When it comes to art, the secret to being truly global is to be totally local. Hollywood exerts so much influence on world of cinema that all such wisdom is thrown out of the wind. The result is a film like "Largo Winch II, which despite trying is neither truly French, nor Hollywood.
Largo Winch, adopted son of a billionaire, returns from his self-exile in Burma to take control of the Winch empire after his father's murder. He is not his father and he wants to sell the corporation and use the money for humanitarian work. But the day he signs papers to initiate proceedings, he is accused of crimes against humanity.
Largo must face his past, clear his name and save his inheritance from falling into the hands of a mysterious man out to get him.
"Largo Winch II" is a total Hollywood wannabe. And like Hollywood, it travels to the exotic corners of the world and it has special effects that can give Hollywood a run for its money. However, where the film falters is that though it gets the car chases, the explosions, the gun fights and the parachute fights right, it forgets the core of any film, direction.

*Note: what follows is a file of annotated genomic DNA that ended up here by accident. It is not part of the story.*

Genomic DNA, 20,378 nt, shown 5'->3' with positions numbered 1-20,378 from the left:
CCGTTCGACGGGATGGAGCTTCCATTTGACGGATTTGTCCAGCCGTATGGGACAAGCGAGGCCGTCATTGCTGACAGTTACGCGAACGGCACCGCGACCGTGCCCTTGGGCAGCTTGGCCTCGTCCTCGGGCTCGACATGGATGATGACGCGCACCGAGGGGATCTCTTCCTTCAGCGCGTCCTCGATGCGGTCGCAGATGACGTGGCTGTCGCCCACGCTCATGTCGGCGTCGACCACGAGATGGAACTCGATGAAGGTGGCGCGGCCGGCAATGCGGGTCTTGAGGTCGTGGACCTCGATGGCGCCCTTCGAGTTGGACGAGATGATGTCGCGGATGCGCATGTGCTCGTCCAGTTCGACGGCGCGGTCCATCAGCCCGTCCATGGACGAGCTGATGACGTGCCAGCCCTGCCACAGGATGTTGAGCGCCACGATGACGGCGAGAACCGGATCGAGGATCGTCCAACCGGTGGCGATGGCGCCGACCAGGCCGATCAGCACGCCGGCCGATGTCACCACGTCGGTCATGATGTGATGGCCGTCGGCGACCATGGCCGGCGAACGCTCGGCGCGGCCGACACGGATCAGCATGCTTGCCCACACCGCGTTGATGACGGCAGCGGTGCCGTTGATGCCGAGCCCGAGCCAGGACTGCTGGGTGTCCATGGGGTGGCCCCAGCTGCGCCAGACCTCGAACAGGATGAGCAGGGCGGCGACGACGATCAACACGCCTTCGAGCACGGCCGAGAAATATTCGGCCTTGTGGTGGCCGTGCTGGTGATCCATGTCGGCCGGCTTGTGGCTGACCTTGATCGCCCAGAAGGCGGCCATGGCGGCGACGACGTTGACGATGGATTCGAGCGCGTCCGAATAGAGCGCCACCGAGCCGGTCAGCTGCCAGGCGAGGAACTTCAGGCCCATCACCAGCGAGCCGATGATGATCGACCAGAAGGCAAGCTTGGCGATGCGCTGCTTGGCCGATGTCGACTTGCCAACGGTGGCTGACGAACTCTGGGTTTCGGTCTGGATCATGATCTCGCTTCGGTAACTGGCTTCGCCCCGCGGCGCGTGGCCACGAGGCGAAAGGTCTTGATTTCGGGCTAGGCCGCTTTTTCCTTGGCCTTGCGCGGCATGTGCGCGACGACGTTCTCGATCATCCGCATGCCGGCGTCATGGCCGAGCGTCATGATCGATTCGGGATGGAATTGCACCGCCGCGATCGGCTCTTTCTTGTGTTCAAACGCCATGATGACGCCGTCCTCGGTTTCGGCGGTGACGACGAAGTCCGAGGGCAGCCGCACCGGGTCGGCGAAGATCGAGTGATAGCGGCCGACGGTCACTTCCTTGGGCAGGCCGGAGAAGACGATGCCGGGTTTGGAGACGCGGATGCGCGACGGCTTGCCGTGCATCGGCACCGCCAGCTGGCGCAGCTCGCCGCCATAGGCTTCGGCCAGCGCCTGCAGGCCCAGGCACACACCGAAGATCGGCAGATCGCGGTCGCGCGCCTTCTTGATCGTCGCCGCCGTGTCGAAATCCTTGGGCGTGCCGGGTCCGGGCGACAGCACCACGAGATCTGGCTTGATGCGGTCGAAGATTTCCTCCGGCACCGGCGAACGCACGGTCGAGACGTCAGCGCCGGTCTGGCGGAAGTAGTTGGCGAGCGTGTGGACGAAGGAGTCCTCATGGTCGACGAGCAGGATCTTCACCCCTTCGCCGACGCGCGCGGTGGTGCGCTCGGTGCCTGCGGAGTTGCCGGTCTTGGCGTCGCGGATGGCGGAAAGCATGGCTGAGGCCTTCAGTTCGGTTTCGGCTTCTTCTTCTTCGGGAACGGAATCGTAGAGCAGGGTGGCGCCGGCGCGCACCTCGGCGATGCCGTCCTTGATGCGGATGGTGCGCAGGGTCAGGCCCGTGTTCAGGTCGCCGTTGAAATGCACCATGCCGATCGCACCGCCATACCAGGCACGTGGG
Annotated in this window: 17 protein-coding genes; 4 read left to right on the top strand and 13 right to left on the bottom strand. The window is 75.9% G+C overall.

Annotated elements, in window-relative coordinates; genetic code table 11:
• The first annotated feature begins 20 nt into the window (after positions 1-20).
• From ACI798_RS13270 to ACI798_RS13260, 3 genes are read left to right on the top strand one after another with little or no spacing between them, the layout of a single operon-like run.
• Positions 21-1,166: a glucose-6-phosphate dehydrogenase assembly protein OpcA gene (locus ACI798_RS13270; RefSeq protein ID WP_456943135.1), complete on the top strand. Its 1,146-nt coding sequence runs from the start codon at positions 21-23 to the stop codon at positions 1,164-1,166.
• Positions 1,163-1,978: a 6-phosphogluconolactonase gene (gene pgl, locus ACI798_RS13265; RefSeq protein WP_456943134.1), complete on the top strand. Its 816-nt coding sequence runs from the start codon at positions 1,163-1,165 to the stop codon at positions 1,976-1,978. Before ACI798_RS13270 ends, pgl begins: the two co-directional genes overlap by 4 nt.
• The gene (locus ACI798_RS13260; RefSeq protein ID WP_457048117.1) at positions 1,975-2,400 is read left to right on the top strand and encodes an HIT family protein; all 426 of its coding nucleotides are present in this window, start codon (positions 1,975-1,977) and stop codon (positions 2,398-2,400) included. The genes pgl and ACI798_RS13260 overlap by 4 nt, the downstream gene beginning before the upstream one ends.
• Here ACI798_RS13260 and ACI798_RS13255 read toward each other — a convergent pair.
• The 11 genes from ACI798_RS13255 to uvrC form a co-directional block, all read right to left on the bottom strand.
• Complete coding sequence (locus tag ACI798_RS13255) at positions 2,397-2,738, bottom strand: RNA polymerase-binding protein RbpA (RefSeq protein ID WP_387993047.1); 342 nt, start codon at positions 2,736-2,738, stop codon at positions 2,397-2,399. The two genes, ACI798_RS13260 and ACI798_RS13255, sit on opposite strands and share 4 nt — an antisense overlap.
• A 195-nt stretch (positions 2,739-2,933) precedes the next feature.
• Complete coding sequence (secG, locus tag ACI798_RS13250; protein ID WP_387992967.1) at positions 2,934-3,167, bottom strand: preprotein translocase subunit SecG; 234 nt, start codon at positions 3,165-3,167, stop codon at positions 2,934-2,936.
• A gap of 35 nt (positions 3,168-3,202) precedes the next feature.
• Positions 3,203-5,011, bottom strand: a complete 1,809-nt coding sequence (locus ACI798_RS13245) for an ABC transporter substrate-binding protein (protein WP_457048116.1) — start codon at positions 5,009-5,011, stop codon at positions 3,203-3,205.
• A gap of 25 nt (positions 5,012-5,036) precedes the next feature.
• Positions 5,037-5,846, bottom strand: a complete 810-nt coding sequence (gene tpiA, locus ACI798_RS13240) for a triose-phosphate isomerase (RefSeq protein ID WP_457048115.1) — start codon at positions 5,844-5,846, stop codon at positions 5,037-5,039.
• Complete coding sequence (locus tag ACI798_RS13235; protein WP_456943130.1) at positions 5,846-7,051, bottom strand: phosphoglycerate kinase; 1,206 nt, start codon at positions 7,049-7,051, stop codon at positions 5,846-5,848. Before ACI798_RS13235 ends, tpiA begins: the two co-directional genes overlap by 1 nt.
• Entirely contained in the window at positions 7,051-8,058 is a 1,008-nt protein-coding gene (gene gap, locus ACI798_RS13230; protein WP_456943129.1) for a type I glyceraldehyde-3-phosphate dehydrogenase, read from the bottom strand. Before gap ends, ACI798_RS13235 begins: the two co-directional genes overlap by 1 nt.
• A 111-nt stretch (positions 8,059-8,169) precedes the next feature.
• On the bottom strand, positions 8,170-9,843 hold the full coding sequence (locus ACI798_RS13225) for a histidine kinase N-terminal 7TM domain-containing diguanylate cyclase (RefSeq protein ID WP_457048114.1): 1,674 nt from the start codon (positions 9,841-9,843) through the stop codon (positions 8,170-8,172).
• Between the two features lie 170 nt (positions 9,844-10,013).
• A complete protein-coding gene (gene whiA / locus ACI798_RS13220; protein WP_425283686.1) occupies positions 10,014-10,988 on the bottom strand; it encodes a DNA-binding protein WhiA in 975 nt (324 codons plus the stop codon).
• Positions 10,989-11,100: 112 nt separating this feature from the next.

The direction is uneven, sloppy and often seems like hastily done rather than well thought out and executed. The focus is more on special effects rather than compelling storytelling.
In this, it gets its Hollywood right. After all, Largo Winch, a Belgian book character, is hugely popular in France and sells millions of copies annually making it a legitimate film candidate. Like Hollywood, they got the first part of the series right. This resulted in a big hit. This part, and others that will follow, will thus go downhill, just like almost every single Hollywood franchisee out there.
Yet, the film has got a global release, unlike the first. And that speaks a lot about the business of cinema. And it is business that makes its French producers hire Sharon Stone. Her character is so badly etched out that it becomes a lesson in cinema about what not to do while making a film.
"Largo Winch II", with its failed attempts at sounding and looking cool and its laughable dialogues in French, English and little Burmese, become a muddled mess of a film that is worth watching for a few action sequences. But in a world where the masters of action, Hollywood, dominates and is omnipresent, there's no point in watching a French film for the same.
Critic: Satyen K. Bordoloi
(2 / 5) : Average